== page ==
Mesothelioma is a rare but highly fatal form of cancer that affects the outer lining of the heart, lungs and stomach. It may take 20-30 years for symptoms to appear, but once the condition is diagnosed life expectancy is generally less than 24 months.
The Asbestos Link
The only known cause of mesothelioma is exposure to asbestos. Asbestos is a material commonly used in building, and may be found in insulation, ceiling tiles and fireproofing materials. It is also found in various industrial applications. In an undisturbed state, asbestos is not dangerous. However, when the asbestos-containing material is removed or damaged, asbestos fibers may be released into the air. These fibers, when inhaled, can eventually lead to mesothelioma or other conditions.
In general, the possibility of developing an asbestos-related condition increases with increased exposure. The amount of asbestos in the air, the breathing rate of the person who is exposed, the duration of exposure and even the weather conditions can all affect the amount of asbestos that is inhaled. However, asbestos-related conditions are sometimes found in people who have had only limited exposure to the material.
Statute of Limitations
As asbestos exposure is generally not known at the time of exposure, the law generally allows a claim to be filed after an asbestos-related condition is diagnosed. The statute of limitations is usually 12-24 months following the initial diagnosis. Family members generally have 12-24 months after the victim’s death to file a wrongful death lawsuit.
Asbestos damage is generally permanent and irreversible, making it impossible for the person to be truly made whole. Therefore, monetary damages are awarded in proportion to the amount that the victim was damaged.
Each case is different, but possible categories of damages include but are not limited to:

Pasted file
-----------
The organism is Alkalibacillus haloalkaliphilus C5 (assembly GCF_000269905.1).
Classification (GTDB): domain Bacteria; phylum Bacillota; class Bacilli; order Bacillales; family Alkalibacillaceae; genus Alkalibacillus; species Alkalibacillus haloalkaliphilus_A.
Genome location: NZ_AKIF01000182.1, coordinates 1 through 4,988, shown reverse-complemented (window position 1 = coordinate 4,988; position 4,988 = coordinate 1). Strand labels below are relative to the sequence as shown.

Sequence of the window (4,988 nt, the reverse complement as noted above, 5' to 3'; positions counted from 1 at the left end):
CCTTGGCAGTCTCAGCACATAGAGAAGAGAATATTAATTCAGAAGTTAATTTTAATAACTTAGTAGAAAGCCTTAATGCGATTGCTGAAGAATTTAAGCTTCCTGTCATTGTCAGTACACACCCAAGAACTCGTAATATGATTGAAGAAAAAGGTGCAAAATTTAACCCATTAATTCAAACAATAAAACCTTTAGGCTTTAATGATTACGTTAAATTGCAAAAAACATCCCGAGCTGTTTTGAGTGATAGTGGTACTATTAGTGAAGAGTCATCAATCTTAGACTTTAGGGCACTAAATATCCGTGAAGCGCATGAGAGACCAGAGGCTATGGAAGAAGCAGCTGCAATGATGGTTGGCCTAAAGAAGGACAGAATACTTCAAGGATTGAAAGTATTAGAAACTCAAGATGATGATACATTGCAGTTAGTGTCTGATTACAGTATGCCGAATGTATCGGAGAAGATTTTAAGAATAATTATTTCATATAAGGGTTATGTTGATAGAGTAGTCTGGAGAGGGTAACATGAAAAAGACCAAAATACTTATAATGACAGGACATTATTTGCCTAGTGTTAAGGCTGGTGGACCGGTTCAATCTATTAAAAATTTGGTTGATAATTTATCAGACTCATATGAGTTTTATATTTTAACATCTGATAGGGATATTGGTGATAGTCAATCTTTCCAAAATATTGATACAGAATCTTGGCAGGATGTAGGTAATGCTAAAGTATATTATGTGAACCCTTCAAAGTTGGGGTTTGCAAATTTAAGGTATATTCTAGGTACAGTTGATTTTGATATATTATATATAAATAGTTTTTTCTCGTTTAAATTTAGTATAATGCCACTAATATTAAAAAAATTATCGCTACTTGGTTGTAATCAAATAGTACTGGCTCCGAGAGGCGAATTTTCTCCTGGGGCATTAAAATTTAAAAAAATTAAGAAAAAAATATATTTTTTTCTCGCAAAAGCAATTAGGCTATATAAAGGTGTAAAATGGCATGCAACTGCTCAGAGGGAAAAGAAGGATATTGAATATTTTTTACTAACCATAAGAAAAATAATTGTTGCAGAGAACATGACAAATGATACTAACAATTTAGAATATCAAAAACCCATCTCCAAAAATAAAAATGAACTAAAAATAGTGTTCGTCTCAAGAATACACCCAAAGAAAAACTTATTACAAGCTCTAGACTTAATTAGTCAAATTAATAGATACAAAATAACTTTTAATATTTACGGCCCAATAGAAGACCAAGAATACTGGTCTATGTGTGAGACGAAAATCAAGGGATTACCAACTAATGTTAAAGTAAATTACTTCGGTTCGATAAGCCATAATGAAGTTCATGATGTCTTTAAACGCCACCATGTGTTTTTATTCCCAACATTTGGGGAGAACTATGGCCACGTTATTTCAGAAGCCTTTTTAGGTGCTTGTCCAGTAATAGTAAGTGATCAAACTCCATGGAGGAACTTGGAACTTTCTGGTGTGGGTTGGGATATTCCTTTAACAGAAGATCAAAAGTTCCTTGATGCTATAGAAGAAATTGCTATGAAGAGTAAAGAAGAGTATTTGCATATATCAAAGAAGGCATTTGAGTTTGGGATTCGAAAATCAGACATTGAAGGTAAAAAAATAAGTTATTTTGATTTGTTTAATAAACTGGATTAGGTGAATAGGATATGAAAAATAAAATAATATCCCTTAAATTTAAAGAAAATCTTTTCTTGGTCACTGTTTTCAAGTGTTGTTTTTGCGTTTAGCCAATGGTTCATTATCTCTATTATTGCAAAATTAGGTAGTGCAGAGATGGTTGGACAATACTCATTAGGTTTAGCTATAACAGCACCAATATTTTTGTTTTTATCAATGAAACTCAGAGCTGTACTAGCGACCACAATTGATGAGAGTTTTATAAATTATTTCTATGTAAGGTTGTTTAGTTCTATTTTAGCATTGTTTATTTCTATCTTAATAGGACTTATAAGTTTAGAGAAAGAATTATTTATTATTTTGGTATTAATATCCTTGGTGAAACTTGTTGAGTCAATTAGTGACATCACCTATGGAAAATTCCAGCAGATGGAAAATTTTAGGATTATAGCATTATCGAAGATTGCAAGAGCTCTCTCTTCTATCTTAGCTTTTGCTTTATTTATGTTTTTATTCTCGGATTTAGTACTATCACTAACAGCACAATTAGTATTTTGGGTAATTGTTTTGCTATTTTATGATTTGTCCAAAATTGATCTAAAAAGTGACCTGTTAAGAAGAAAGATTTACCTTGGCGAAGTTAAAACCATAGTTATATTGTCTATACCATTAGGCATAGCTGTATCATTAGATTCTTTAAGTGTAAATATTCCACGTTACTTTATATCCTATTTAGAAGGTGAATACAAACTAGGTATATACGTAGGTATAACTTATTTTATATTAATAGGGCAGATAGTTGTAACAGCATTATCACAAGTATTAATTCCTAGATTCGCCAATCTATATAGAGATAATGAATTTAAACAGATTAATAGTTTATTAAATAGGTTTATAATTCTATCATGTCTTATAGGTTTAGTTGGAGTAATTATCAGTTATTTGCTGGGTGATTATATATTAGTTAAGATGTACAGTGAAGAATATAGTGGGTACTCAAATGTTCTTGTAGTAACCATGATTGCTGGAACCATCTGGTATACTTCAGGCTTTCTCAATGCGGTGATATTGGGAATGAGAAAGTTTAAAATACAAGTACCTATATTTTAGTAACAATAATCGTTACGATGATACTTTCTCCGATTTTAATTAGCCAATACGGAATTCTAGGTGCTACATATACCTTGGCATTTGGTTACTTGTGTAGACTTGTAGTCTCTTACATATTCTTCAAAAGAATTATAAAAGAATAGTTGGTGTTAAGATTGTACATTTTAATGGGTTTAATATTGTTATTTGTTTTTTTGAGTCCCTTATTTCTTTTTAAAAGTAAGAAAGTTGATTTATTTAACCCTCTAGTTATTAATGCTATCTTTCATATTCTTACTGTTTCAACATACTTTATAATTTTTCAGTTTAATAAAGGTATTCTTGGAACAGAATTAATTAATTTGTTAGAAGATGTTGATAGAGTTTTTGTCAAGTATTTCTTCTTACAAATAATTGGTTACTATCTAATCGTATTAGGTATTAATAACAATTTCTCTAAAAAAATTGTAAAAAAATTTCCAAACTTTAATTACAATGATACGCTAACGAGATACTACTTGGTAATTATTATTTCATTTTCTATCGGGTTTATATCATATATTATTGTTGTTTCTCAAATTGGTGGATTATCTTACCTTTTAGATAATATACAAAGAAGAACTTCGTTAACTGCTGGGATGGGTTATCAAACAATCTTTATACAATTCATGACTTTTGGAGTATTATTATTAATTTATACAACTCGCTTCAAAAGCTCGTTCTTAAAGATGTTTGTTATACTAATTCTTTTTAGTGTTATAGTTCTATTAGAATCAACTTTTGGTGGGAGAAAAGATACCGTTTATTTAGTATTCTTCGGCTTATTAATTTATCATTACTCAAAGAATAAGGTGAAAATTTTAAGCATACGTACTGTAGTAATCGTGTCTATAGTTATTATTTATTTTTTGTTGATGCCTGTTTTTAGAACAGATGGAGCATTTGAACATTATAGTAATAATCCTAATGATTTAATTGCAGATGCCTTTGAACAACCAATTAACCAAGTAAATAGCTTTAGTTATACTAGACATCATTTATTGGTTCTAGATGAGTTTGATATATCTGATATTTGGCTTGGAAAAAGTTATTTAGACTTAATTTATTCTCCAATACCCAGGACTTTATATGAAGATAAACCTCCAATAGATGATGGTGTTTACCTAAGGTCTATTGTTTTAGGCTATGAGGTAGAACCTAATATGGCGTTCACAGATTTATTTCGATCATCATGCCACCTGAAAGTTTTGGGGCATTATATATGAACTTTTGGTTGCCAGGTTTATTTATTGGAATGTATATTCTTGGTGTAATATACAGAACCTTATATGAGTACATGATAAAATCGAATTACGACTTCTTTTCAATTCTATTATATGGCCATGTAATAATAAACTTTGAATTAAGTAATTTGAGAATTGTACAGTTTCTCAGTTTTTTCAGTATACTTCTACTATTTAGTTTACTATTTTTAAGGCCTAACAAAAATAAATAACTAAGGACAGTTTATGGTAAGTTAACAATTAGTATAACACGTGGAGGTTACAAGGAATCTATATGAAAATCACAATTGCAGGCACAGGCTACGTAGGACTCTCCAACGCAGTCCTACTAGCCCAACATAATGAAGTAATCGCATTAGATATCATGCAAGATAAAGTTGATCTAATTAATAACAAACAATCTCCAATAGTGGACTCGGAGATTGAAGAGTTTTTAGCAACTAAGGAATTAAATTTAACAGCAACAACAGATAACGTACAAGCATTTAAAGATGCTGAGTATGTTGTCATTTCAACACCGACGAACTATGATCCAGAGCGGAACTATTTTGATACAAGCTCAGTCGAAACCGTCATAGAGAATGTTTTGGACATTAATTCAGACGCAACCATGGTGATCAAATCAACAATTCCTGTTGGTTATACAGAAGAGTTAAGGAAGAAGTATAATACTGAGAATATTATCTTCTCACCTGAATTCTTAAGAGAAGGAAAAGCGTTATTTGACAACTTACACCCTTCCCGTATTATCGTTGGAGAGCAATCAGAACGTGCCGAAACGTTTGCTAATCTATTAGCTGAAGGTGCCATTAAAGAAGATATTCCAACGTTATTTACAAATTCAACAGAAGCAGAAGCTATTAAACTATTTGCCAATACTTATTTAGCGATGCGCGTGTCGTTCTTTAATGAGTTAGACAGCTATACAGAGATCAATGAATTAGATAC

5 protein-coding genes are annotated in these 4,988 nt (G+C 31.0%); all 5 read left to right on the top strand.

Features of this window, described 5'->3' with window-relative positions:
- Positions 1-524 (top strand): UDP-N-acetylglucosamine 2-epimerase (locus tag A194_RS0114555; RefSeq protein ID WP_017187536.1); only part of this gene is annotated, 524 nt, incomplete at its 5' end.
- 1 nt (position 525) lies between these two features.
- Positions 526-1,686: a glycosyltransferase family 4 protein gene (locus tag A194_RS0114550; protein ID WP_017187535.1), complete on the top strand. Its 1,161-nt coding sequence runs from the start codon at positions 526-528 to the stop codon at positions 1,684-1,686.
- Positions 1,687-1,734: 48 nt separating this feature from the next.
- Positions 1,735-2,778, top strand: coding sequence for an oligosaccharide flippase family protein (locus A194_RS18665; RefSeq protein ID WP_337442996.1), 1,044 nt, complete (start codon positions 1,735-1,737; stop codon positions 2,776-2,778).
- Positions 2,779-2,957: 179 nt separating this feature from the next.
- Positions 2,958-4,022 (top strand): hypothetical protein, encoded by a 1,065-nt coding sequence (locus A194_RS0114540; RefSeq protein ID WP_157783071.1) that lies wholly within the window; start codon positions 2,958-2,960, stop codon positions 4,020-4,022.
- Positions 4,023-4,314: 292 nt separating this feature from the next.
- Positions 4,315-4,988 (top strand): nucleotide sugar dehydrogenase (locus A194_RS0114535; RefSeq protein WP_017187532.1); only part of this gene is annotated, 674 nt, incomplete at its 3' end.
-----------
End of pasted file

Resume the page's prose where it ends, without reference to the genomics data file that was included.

1. Past and Future Medical Expenses.
The victim is usually entitled to reimbursement for medical care already obtained for the condition, as well as the projected costs of future treatment of the illness.
2. Rehabilitation Expenses
Like medical expenses, the victim is usually entitled to recover any present or future costs of rehabilitation.
3. Lost Wages
If the victim is forced to miss work or leave work altogether, he or she may be entitled to recover the wages that were or will be lost.
4. Lost Earning Capacity.
Related to lost wages, if the victim is no longer able to perform his chosen career, he may be entitled to compensation of those lost earnings.
5. Lost Enjoyment of Life/Emotional Distress/Pain and Suffering.
These amounts may be combined or separated. In general, this portion of the damage award is designed to compensate the victim for the very real impact that the illness has on his or her quality of life. The award is generally set in proportion to how life-limiting the illness is.
6. Punitive Damages.
The awarding of these damages seeks to punish the defendant for wrongdoing, rather than making the victim whole. Punitive damages are rare, but may be awarded depending on the relative wealth of the defendant and the magnitude of wrongdoing.
The Bottom Line
Mesothelioma is a rare but dangerous type of cancer that appears to be exclusively linked to asbestos exposure. Because of the length of time that usually elapses between exposure and onset, the statute of limitations generally does not begin until the illness is diagnosed. However, from that point victims only have 12-24 months to file a claim.